Mother, Father and ‘Daughters of the Late Colonel’
The writing of ‘The Man Without a Temperament’ may have clarified Katherine’s feelings; for her attitude towards Murry underwent a further change in the following month. Whereas in the past she had resisted asking him for any financial support (‘borrowing’ from L.M. instead), she now wrote more and more urgently about her need for money. Murry’s response to his wife’s problem appears to have remained casual. At the end of January 1920 Katherine was telling him that his failure to offer £10 a month towards her and L.M.’s keep had hurt dreadfully. Detailing her medical expenses, she concluded, ‘Therefore I ask you to contribute £10 a month towards my expenses.... It is so bitter to have to ask you this — terribly bitter.’ A few days later, Katherine was openly equating Murry’s withholding of money with his withholding of love. ‘Curse money!’ she cried out. ‘It’s not really a question of money. It was the question of sympathy, of understanding, of being in the least interested of asking me JUST ONCE how I’ was.…’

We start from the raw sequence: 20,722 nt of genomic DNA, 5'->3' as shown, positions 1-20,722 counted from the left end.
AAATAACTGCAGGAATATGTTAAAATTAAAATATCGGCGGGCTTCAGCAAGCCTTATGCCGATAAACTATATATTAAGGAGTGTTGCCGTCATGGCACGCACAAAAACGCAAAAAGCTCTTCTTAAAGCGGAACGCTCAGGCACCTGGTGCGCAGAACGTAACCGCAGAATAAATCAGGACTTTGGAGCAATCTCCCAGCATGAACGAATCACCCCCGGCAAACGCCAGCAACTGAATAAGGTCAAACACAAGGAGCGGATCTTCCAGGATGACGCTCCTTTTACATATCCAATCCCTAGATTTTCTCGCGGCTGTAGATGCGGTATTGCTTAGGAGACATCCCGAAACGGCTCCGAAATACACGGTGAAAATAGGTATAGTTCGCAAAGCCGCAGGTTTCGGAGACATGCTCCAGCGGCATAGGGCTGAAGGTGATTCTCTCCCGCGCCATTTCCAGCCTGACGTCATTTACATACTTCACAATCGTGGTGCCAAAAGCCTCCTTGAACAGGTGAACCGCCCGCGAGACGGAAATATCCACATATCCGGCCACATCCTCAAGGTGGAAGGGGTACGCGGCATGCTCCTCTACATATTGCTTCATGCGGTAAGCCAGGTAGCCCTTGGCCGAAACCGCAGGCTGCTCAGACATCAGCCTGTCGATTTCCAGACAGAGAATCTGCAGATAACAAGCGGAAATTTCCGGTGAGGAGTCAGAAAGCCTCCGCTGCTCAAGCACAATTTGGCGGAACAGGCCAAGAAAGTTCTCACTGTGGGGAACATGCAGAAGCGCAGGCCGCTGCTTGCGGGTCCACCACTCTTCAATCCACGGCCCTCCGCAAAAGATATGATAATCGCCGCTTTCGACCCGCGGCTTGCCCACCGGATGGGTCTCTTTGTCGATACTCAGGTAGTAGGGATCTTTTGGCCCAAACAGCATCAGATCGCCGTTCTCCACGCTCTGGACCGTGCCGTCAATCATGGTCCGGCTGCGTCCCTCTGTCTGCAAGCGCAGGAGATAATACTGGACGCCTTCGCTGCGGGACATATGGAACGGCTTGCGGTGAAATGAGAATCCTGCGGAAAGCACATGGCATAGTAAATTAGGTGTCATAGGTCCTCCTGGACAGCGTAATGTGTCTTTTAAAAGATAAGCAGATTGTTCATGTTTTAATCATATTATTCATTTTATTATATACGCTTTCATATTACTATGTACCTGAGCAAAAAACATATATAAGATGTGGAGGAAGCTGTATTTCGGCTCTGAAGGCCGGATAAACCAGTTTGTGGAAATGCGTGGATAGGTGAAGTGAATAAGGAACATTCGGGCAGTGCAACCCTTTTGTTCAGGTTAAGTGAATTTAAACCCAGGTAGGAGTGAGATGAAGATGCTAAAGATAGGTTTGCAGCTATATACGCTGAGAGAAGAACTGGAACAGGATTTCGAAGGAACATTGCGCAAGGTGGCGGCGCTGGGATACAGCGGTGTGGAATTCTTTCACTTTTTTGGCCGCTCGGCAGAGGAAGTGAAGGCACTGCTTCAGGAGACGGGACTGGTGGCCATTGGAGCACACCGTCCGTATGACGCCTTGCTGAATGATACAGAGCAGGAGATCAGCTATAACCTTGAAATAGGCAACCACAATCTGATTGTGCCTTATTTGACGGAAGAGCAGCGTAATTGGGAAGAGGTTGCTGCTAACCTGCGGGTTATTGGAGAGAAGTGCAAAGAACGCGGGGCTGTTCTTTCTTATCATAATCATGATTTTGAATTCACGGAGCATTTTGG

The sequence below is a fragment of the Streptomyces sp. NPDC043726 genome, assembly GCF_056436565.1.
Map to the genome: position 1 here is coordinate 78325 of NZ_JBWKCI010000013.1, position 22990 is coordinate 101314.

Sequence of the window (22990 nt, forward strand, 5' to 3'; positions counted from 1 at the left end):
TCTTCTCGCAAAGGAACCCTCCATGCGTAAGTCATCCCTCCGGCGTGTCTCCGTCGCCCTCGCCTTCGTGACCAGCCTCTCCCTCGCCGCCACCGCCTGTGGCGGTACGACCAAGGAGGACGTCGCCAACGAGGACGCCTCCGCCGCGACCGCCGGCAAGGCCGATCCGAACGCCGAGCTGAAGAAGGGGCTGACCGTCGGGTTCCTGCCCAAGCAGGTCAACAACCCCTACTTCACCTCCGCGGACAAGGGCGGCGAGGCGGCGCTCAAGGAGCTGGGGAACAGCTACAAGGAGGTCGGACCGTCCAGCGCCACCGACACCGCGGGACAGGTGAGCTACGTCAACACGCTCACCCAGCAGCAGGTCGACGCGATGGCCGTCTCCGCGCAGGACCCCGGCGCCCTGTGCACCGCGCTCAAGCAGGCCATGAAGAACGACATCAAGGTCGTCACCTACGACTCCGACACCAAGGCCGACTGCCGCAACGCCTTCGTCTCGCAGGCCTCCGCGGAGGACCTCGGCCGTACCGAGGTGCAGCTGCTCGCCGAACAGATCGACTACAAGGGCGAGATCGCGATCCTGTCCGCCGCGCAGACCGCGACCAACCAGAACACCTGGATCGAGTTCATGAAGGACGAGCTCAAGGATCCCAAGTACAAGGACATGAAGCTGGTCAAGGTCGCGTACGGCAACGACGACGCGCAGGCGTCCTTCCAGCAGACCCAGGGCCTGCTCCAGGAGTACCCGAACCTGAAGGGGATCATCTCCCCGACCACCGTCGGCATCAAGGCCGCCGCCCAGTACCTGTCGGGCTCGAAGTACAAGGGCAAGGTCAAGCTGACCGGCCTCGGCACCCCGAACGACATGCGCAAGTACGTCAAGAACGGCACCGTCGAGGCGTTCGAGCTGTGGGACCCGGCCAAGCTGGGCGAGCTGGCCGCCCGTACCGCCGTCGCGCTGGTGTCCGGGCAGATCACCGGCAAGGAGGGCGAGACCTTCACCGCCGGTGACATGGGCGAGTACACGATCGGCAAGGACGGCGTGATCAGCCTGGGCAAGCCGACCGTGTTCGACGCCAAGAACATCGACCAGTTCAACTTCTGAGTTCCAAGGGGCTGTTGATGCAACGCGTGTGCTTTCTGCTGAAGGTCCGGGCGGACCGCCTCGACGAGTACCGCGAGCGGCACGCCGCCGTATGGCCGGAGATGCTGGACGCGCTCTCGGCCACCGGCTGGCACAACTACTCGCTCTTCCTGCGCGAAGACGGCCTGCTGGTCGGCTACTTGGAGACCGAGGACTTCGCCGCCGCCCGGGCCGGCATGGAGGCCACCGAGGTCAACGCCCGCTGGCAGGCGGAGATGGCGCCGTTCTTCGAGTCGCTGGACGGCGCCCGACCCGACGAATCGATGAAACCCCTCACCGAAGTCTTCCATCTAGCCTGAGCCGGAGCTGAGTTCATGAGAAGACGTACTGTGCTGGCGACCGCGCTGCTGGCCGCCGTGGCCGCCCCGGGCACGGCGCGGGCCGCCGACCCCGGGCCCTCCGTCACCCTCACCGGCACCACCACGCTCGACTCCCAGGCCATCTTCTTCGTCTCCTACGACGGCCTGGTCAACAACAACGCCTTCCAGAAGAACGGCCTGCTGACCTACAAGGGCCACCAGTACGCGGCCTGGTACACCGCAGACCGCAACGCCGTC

KeywordsSexual Ambivalence Ambivalent Feeling Traditional Female Role Weak Heart Dancing Figure
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